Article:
Pai is in the mountainous northwest of Thailand, about 140KM from Chiang Mai. As a frequent visitor to Chiang Mai I’ve heard all about Pai, yet I had never been. I can trace my reluctance to visit down to the arduous road journey by minivan, and by hippies.
On one of my early visits to Chiang Mai (perhaps in 2010) I was on the train to Chiang Mai when some hippies got onboard. They had no shoes on and their feet were dirty, and they were putting their feet on the seat! If there was a train version of Passenger Shaming you would see their feet on it. Even the poorest person in Thailand can scratch together a few baht to buy some flip-flops, and then you take your shoes off when you are inside. I can’t imagine a Thai person inviting you into their house with blackened feet.
They were on their way to Pai, so that encounter put me off going for a while.
I visit Thailand a few times a year but I always tend to gravitate towards the same places (i.e Bangkok and Chiang Mai), so I make a point to visit a couple of new places every year. On my latest trip to Chiang Mai I resolved to visit Pai, mainly out of embarrassment for not having been there yet. I also wanted to see what Pai as a town was like. Most of the “things to do in Pai” blog posts I’ve read are actually about things to do around Pai. It sounded more like a place where you rest and then go out exploring the surrounding hillsides.
I was most dreading the minivan ride, of which the drivers in Thailand have earned a bad reputation. The minivans I’ve caught from Bangkok to Hua Hun felt unsafe, and the mini van ferrying visa runners from Krabi to Penang made me swear off this form of transport for the foreseeable future.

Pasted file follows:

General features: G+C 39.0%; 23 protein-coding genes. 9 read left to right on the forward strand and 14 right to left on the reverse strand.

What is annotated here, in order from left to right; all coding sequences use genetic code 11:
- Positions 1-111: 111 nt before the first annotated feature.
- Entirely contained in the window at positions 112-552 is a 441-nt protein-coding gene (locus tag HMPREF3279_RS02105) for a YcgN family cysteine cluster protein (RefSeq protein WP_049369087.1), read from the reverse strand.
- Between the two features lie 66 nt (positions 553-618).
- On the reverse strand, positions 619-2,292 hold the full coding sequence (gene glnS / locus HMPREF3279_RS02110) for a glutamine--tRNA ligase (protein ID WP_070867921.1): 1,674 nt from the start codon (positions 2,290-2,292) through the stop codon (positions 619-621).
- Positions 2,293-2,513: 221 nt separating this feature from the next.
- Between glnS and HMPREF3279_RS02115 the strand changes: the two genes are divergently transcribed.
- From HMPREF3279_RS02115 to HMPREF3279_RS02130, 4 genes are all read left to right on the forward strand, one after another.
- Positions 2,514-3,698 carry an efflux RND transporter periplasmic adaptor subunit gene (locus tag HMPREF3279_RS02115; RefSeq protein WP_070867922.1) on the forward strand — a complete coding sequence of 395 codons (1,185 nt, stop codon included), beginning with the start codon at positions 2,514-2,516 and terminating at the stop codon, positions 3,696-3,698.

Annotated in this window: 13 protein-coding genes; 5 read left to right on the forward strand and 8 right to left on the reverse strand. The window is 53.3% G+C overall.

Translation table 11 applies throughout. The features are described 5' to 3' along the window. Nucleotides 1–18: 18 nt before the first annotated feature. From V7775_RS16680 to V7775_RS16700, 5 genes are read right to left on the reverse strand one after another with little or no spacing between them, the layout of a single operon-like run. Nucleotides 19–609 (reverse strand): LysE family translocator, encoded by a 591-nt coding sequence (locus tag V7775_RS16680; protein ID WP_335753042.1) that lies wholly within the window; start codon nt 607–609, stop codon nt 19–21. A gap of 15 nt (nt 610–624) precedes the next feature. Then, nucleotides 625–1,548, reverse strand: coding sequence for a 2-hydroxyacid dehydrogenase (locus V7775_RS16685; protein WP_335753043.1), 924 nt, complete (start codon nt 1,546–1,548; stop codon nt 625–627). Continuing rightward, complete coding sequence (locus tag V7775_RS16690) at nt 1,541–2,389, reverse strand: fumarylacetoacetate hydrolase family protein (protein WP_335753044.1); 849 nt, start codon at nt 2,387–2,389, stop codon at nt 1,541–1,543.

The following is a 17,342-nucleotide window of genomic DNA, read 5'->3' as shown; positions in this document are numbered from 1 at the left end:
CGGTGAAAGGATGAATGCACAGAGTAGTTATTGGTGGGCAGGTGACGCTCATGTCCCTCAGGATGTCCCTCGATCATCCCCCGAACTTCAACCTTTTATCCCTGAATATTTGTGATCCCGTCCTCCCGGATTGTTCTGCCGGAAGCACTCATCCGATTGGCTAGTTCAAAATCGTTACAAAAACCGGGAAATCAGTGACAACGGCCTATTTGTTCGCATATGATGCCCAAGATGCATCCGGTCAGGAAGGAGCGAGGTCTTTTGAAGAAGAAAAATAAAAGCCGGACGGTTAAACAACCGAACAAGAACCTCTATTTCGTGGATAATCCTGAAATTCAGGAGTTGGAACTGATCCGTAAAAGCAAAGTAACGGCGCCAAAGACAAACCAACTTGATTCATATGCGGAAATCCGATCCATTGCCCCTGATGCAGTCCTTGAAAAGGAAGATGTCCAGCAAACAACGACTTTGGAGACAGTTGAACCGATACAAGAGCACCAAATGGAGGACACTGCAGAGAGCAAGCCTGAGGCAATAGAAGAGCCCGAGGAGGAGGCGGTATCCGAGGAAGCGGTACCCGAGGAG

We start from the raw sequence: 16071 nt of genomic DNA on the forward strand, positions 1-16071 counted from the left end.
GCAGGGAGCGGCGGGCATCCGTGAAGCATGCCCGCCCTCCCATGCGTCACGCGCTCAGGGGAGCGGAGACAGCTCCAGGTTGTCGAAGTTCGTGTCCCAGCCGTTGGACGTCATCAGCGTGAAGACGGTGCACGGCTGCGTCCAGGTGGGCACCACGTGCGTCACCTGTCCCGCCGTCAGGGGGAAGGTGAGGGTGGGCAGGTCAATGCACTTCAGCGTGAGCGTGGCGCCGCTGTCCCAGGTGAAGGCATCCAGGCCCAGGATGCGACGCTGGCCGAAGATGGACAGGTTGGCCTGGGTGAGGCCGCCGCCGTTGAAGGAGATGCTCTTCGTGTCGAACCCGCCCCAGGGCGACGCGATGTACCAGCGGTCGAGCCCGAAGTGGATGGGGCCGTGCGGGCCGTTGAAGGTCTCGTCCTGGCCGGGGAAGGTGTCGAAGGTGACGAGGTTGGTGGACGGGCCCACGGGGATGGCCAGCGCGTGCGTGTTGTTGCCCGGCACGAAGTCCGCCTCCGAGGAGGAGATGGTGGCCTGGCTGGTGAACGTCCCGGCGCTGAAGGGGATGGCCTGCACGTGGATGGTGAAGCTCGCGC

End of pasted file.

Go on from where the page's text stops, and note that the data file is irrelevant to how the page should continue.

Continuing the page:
Once we got going I was surprised how comfortable this trip was. Part of it was because they didn’t squeeze an extra row of seats in, so there was at least some leg room. And part of it was because I felt comfortable with the driver. He drove at a steady pace, not speeding or taking any risky overtakes.
I was thinking about his driving and how well he must know the road. If he does this return trip 250 times a year, over a 10 year career he would have driven this road 5000 times. We had a 30-minute break midway through the mountainous section. It was a long break for a short drive, but I was totally cool with letting the driver have a rest if he is doing this twice a day.
According the the Pai T-shirt that you see everywhere, there are 762 turns in the road. I didn’t count but I’ll take their word for it.
Towards the end when it felt more like 7620 twists and turns, the road empties out into a pleasant valley with glorious flat and straight roads.